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Planning Assumptions for 2018

September 28, 2017

 As SiriusDecisions looks toward the year ahead, we have identified critical planning assumptions for sales, marketing and product functions

SiriusDecisions has released more than 75 planning assumptions for b-to-b organizations seeking to maximize their performance in 2018. In this issue of SiriusPerspectives, we excerpt several of these planning assumptions, including their implications for sales, marketing and product leaders. To explore more planning assumptions for each b-to-b function, visit our Planning Assumptions resource center.

Marketing Data Management: It’s Time to Act

As of May 25, 2018, all organizations conducting business with EU citizens must comply with the strict personal data privacy regulations of the European General Data Protection Regulation (GDPR) or risk fines of up to 20 million euros or 4 percent of worldwide revenue (whichever is greater). This law, along with other privacy regulations (e.g. the Canadian anti-spam law), requires clear and affirmative consent to receive marketing communication.

With regulatory deadlines looming, it’s now urgent that marketing functions ensure compliance. Marketing operations teams must assess their current state of data readiness for GDPR. If they find any gaps, they must drive the implementation of organization-wide policies for permission-based data management. The legal requirement to comply is real, and fines for lack of compliance may pale in comparison to whatever damage occurs to the brand.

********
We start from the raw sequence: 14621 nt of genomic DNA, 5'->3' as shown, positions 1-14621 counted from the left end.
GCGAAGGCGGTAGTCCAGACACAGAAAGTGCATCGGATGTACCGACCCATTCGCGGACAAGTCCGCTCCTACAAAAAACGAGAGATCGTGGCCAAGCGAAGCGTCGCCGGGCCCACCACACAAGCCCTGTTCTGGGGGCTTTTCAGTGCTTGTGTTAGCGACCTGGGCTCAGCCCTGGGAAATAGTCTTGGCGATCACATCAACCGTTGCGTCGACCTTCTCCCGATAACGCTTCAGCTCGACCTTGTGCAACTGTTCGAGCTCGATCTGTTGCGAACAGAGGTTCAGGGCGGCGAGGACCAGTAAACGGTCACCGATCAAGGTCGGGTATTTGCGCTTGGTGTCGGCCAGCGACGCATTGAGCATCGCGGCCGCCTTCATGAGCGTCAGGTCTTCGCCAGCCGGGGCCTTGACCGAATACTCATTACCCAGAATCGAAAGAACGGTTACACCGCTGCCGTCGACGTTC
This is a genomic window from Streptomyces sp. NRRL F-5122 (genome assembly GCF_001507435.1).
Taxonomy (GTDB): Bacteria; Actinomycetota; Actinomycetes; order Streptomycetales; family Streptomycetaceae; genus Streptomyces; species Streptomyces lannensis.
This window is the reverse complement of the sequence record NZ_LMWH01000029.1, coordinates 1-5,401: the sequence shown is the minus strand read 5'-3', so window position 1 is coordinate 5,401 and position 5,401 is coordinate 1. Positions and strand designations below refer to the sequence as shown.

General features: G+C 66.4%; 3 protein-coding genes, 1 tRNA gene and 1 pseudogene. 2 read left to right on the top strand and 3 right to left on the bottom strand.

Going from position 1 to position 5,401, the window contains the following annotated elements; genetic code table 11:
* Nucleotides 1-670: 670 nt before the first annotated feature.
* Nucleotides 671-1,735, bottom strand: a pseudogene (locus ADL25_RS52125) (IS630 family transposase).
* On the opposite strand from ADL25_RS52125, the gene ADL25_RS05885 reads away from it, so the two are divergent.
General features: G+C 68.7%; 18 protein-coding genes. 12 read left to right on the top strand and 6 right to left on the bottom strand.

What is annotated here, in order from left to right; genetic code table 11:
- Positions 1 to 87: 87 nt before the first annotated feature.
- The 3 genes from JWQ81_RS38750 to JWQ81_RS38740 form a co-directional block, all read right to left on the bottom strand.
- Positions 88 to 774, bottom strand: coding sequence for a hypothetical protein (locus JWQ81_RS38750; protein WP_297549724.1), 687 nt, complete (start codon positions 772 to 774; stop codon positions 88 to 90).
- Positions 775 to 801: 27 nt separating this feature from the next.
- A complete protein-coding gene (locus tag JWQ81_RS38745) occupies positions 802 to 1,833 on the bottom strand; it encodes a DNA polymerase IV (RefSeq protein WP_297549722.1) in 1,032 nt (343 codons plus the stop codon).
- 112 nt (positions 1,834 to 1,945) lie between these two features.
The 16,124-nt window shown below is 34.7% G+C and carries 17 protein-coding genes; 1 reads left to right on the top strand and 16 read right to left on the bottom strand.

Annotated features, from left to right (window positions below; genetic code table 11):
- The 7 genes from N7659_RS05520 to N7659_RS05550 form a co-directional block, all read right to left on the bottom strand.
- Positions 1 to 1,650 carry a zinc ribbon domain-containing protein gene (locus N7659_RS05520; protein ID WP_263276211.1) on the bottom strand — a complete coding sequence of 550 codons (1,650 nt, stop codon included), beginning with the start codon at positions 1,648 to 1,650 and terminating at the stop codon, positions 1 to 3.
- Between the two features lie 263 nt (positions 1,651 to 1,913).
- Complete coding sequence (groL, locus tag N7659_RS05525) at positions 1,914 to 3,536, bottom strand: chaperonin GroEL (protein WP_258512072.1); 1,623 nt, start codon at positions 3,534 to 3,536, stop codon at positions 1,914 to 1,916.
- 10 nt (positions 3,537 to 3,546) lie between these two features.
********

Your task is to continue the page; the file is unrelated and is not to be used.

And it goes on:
SiriusAction: Audit the organization’s current data intake, storage and maintenance practices, including data disposal, to ensure cross-functional data compliance. Conduct a port-of-entry analysis to determine where and how data enters the organization. Review all cookie and opt-in wording to check for appropriate and approved legal language. Implement and adopt policies that offer a high degree of certainty that marketing data will remain compliant and that new data is clean and compliant upon arrival.

Chief Sales Officers: Develop a Demand Sourcing Plan to Identify and Engage Buyers

 

SiriusDecisions research shows that sales leaders rely on multiple sources of demand to build their pipeline, with sales (33 percent), marketing (22 percent) and telesales (19 percent) being the top three sources. Sales leaders in companies that grew 20 percent or more during the last fiscal year reported that they rely less on their own sales organization to generate pipeline and received 16 percent more of their pipeline from demand sources other than sales.

CSOs should ensure that their demand sourcing strategy outlines the amount of demand required to achieve 2018 revenue objectives and enables broad-based rep quota attainment. This means building a demand creation plan that specifies the pipeline and revenue contribution that sales, marketing and partners should each make for every sales rep to hit quota. It also means ensuring tight integration of key sales and marketing technologies (e.g. marketing automation platforms, sales force automation systems) to track and measure contribution vs. goals.